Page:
Yesterday, I had a meeting with the ad agency of one of our clients, Readly, which is a subscription based magazine platform – a bit like Spotify, but for magazines – globally available, smart, new and likely to be the future of publishing.
Unlike the other agencies that make up the overall UK marketing team, we here at All about the Idea and the guys at the ad agency specialise in formulating the more creative concepts that communicate the essence of what the client’s product is, with big ideas that engage both the public and the media. So we collaborate; swapping notes, brainstorming and planning together, to ensure that the client is always getting the very best work from all of us.
One point that keeps cropping up is the notion of how people read articles today.
Scan your Facebook or Twitter feed – what do you see? Whether it’s a link to a Buzzfeed post entitled ‘35 politicians that resemble root vegetables’, a Daily Mail Online piece with the latest scandal from the courtrooms, the latest dietary advice in Zest, or an interview with a celebrity A-lister in Glamour, the process is the same: Check this out, click on that – quick signposts to editorial content.
You’ve got 8 seconds of my time to draw me in, then a couple of minutes while I devour the piece in full (if you’re lucky) before I’m gone.
It seems like the early adopters and the new generations of digital babes amongst us are taking the word ‘consumer’ to the very letter. What I mean is, we behave like – to borrow Agent Smith’s analogy in The Matrix – “a virus”, moving from one piece of editorial to the next, nibbling away like Roald Dahl’s insects not just across his giant peach but throughout the rest of the fruit basket too, a little bit here and a soupçon there.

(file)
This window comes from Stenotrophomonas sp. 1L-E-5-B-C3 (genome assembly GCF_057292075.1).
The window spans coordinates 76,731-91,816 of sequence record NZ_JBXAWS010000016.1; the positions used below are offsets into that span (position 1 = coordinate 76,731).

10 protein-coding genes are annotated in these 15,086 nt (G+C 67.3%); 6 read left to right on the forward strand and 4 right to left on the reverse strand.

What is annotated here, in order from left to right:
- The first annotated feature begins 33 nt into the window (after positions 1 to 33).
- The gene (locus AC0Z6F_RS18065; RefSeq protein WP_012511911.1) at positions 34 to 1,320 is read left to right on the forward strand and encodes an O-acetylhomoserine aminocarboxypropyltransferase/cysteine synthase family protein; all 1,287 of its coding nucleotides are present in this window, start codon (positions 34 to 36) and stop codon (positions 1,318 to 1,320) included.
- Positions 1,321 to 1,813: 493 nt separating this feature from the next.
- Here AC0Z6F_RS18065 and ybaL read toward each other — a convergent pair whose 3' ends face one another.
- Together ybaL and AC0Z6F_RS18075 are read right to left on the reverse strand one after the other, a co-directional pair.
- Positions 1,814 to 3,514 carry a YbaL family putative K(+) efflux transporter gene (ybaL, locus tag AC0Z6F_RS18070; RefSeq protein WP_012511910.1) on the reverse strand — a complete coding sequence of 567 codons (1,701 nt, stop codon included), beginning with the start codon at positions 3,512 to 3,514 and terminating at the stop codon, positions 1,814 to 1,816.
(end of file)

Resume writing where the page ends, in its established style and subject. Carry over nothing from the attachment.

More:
But what happened to reading? I mean proper reading– not just media ‘consumption’.
How do your parents or grandparents read? The process, I bet, is very different. Kettle goes on, cushions plumped, phone off the hook, slippers fetched… time is taken to browse, flick, page surf, to ponder over something, bookmark for future consideration, to enjoy a title from cover to cover.
Somewhere in the evolution of the early Information Age to today’s Digital Social Age, did the art of reading die? Perhaps you disagree with me (you can, it is allowed). But ask yourself this – in which process do you find the most enjoyment; in picking at the contents of a fruit basket, or in savouring the contents of a whole peach?
Jo Furnival is Blog Editor at All about the Idea and, from time to time, lets her imagination run away with her into the realms of obscure metaphor. At other times, she advises clients on their social media communications and the way this weaves throughout a brand’s overall marketing plan.